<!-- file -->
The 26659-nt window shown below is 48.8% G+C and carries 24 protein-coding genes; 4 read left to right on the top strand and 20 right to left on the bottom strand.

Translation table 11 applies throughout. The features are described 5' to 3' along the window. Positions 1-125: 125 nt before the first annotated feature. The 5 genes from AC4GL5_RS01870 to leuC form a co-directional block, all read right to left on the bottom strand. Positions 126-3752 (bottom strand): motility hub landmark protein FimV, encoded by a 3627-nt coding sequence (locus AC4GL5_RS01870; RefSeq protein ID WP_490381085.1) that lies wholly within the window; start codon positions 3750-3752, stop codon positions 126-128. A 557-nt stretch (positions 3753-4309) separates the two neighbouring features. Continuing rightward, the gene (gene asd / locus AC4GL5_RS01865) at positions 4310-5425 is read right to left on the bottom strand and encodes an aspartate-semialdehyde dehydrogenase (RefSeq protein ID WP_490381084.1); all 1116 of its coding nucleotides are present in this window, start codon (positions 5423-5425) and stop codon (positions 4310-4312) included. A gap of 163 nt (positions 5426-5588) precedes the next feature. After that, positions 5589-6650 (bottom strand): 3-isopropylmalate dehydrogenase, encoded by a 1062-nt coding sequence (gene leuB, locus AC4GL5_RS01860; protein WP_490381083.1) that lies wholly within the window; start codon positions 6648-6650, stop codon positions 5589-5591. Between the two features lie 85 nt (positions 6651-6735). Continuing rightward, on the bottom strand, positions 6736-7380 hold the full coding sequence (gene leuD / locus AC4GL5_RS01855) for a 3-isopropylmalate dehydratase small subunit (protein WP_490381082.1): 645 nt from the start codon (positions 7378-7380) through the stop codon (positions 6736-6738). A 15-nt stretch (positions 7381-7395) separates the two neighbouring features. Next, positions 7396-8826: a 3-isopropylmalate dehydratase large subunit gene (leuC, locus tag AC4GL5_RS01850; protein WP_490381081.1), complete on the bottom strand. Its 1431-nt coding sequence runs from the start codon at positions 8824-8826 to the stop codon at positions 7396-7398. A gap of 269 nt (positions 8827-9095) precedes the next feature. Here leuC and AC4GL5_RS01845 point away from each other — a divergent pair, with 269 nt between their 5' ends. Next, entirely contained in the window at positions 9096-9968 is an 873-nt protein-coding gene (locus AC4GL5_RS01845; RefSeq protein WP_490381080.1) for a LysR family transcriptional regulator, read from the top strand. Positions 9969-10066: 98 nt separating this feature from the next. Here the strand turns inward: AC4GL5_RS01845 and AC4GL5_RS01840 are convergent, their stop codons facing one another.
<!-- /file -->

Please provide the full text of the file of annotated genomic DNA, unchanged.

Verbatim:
The 26659-nt window shown below is 48.8% G+C and carries 24 protein-coding genes; 4 read left to right on the top strand and 20 right to left on the bottom strand.

Translation table 11 applies throughout. The features are described 5' to 3' along the window. Positions 1-125: 125 nt before the first annotated feature. The 5 genes from AC4GL5_RS01870 to leuC form a co-directional block, all read right to left on the bottom strand. Positions 126-3752 (bottom strand): motility hub landmark protein FimV, encoded by a 3627-nt coding sequence (locus AC4GL5_RS01870; RefSeq protein ID WP_490381085.1) that lies wholly within the window; start codon positions 3750-3752, stop codon positions 126-128. A 557-nt stretch (positions 3753-4309) separates the two neighbouring features. Continuing rightward, the gene (gene asd / locus AC4GL5_RS01865) at positions 4310-5425 is read right to left on the bottom strand and encodes an aspartate-semialdehyde dehydrogenase (RefSeq protein ID WP_490381084.1); all 1116 of its coding nucleotides are present in this window, start codon (positions 5423-5425) and stop codon (positions 4310-4312) included. A gap of 163 nt (positions 5426-5588) precedes the next feature. After that, positions 5589-6650 (bottom strand): 3-isopropylmalate dehydrogenase, encoded by a 1062-nt coding sequence (gene leuB, locus AC4GL5_RS01860; protein WP_490381083.1) that lies wholly within the window; start codon positions 6648-6650, stop codon positions 5589-5591. Between the two features lie 85 nt (positions 6651-6735). Continuing rightward, on the bottom strand, positions 6736-7380 hold the full coding sequence (gene leuD / locus AC4GL5_RS01855) for a 3-isopropylmalate dehydratase small subunit (protein WP_490381082.1): 645 nt from the start codon (positions 7378-7380) through the stop codon (positions 6736-6738). A 15-nt stretch (positions 7381-7395) separates the two neighbouring features. Next, positions 7396-8826: a 3-isopropylmalate dehydratase large subunit gene (leuC, locus tag AC4GL5_RS01850; protein WP_490381081.1), complete on the bottom strand. Its 1431-nt coding sequence runs from the start codon at positions 8824-8826 to the stop codon at positions 7396-7398. A gap of 269 nt (positions 8827-9095) precedes the next feature. Here leuC and AC4GL5_RS01845 point away from each other — a divergent pair, with 269 nt between their 5' ends. Next, entirely contained in the window at positions 9096-9968 is an 873-nt protein-coding gene (locus AC4GL5_RS01845; RefSeq protein WP_490381080.1) for a LysR family transcriptional regulator, read from the top strand. Positions 9969-10066: 98 nt separating this feature from the next. Here the strand turns inward: AC4GL5_RS01845 and AC4GL5_RS01840 are convergent, their stop codons facing one another.